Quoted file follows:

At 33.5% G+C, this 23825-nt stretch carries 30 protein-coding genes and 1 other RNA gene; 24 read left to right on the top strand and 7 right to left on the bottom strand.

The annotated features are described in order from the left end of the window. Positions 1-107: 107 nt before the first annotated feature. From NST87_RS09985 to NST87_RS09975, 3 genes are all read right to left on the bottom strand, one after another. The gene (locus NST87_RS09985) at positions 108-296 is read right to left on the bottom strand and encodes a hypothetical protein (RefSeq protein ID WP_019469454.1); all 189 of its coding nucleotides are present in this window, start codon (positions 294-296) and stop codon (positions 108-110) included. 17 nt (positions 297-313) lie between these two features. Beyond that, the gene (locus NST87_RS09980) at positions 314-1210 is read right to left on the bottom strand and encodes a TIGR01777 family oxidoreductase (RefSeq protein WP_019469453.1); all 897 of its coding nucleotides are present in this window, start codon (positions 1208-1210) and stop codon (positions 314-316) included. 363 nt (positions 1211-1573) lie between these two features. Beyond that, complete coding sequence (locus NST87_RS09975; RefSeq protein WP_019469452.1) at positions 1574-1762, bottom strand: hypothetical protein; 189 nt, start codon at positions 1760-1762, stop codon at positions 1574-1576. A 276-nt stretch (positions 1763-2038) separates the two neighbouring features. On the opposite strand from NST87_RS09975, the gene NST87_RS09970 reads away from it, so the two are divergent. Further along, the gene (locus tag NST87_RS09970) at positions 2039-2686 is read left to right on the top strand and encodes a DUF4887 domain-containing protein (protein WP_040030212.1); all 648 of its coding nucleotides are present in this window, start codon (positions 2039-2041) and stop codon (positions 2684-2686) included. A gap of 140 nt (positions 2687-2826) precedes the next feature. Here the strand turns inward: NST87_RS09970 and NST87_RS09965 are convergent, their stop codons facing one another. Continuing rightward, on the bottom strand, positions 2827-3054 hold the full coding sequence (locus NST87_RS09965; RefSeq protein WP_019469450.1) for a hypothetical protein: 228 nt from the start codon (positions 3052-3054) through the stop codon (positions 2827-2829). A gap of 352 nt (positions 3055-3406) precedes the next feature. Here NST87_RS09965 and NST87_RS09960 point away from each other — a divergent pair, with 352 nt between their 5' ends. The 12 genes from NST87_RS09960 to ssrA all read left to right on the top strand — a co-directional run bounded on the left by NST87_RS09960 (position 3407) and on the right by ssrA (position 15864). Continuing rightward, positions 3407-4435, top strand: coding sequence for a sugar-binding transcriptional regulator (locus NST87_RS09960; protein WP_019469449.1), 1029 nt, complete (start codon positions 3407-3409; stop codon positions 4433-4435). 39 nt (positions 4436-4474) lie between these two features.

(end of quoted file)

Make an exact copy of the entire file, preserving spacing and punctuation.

At 33.5% G+C, this 23825-nt stretch carries 30 protein-coding genes and 1 other RNA gene; 24 read left to right on the top strand and 7 right to left on the bottom strand.

The annotated features are described in order from the left end of the window. Positions 1-107: 107 nt before the first annotated feature. From NST87_RS09985 to NST87_RS09975, 3 genes are all read right to left on the bottom strand, one after another. The gene (locus NST87_RS09985) at positions 108-296 is read right to left on the bottom strand and encodes a hypothetical protein (RefSeq protein ID WP_019469454.1); all 189 of its coding nucleotides are present in this window, start codon (positions 294-296) and stop codon (positions 108-110) included. 17 nt (positions 297-313) lie between these two features. Beyond that, the gene (locus NST87_RS09980) at positions 314-1210 is read right to left on the bottom strand and encodes a TIGR01777 family oxidoreductase (RefSeq protein WP_019469453.1); all 897 of its coding nucleotides are present in this window, start codon (positions 1208-1210) and stop codon (positions 314-316) included. 363 nt (positions 1211-1573) lie between these two features. Beyond that, complete coding sequence (locus NST87_RS09975; RefSeq protein WP_019469452.1) at positions 1574-1762, bottom strand: hypothetical protein; 189 nt, start codon at positions 1760-1762, stop codon at positions 1574-1576. A 276-nt stretch (positions 1763-2038) separates the two neighbouring features. On the opposite strand from NST87_RS09975, the gene NST87_RS09970 reads away from it, so the two are divergent. Further along, the gene (locus tag NST87_RS09970) at positions 2039-2686 is read left to right on the top strand and encodes a DUF4887 domain-containing protein (protein WP_040030212.1); all 648 of its coding nucleotides are present in this window, start codon (positions 2039-2041) and stop codon (positions 2684-2686) included. A gap of 140 nt (positions 2687-2826) precedes the next feature. Here the strand turns inward: NST87_RS09970 and NST87_RS09965 are convergent, their stop codons facing one another. Continuing rightward, on the bottom strand, positions 2827-3054 hold the full coding sequence (locus NST87_RS09965; RefSeq protein WP_019469450.1) for a hypothetical protein: 228 nt from the start codon (positions 3052-3054) through the stop codon (positions 2827-2829). A gap of 352 nt (positions 3055-3406) precedes the next feature. Here NST87_RS09965 and NST87_RS09960 point away from each other — a divergent pair, with 352 nt between their 5' ends. The 12 genes from NST87_RS09960 to ssrA all read left to right on the top strand — a co-directional run bounded on the left by NST87_RS09960 (position 3407) and on the right by ssrA (position 15864). Continuing rightward, positions 3407-4435, top strand: coding sequence for a sugar-binding transcriptional regulator (locus NST87_RS09960; protein WP_019469449.1), 1029 nt, complete (start codon positions 3407-3409; stop codon positions 4433-4435). 39 nt (positions 4436-4474) lie between these two features.